|Publication number||US3172212 A|
|Publication date||Mar 9, 1965|
|Filing date||May 7, 1962|
|Priority date||May 7, 1962|
|Publication number||US 3172212 A, US 3172212A, US-A-3172212, US3172212 A, US3172212A|
|Inventors||Pappas Anthony J|
|Original Assignee||Jesse W Densch|
|Export Citation||BiBTeX, EndNote, RefMan|
|Patent Citations (8), Referenced by (14), Classifications (6)|
|External Links: USPTO, USPTO Assignment, Espacenet|
Figure March 9, 1965 A. J. PAPPAS 3,172,212
CARPENTER'S LEVEL Filed May 7, 1962 2 Sheets-Sheet. 1
Q: b 2' L Q) b p L //V VE/V TOR: Anthony J. Pappas A TTOR/VEY March 9, 1965 A. J. PAPPAS CARPENTER'S LEVEL 2 Sheets-Sheet 2 Filed May '7, 1962 (mum m (amt N gau HVVE/VTUR Anthony J. Pappas A TTOR/VEY United States Patent 3,172,212 CARPENTERS LEVEL Anthony J. Pappas, Des Plaines, IlL, assignor of ten percent to Jesse W. Densch, Chicago, Ill. Filed May 7, 1962, Ser. No. 192,726 17 Claims. ((11. 33206) This invention relates to the art of manually operated angle-of-inclination detecting apparatus and more particularly to an improved level of the type employed by carpenters, cabinetmakers, masons, ironworkers and other craftsmen of the construction trades. The present invention is specifically directed to a level having associated therewith means for electrically generating an audio or visual signal whereby attainment of critical angularity of the level may be remotely observed by the operator.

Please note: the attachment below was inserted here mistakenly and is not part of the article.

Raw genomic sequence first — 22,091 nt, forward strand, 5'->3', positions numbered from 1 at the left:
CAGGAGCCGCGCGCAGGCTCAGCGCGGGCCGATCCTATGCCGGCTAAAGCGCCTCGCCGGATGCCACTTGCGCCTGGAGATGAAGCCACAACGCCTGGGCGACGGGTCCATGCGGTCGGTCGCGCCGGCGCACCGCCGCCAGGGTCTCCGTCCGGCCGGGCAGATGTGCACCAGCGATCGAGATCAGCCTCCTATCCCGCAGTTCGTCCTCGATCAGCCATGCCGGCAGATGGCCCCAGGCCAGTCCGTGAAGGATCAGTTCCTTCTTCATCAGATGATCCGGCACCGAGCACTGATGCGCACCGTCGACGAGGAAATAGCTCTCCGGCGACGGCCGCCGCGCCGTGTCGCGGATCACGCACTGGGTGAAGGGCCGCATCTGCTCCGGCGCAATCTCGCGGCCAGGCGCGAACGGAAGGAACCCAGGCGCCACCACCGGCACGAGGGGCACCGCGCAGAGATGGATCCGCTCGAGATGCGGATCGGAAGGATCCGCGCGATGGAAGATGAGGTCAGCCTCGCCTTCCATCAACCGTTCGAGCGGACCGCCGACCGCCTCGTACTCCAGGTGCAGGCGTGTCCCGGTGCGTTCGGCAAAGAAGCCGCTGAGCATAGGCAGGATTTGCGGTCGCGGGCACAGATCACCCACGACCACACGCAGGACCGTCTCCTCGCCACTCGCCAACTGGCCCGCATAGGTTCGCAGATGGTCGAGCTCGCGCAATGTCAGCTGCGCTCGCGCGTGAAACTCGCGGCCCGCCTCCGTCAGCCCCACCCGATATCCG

The construction and use of conventional levels is wellknown and only a brief description thereof need be given here. An elongated body or frame member, usually of rectangular-like shape and having a pair of parallel flat longitudinal seating edges, has mounted therein one or more bubble vials or glasses whose longitudinal axes (or central tangent lines in the case of curved glasses) are set at predetermined angles to the seating edges of the body. A typical general purpose level has at least two glasses, one a plumb vial whose longitudinal axis is perpendicular to the seating edges, and the other a level vial whose longitudinal axis is parallel to the seating edges. More elaborate levels may have three or more longitudinally spaced glasses, including a 45 vial, or two or three pairs of matched glasses which are calibrated with respect to both seating edges so that at least one glass is always in an operative position regardless of how the level is picked up. The glasses themselves may be adjustable or non-adjustable. In order to provide high sensitivity and good damping characteristics yet consistent with accuracy, the glasses are usually constructed of large radius arcuate tubing or of straight tubing the interior of which is ground barrel-shaped. In use, a longitudinal seating edge of the level is held flush against the working surface and if the latter has achieved the desired orientation, e.g., horizontal, vertical, 45, etc., such position is indicated by the gas bubble of the appropriate glass being centered within a pair of transverse lines or markings in the center of the glass. In all events it is necessary that the users eye be positioned directly adjacent and opposite to the glass in order to ascertain without parallax error the existence or non-existence of critical angularity, and herein lies the major disadvantage of prior art levels.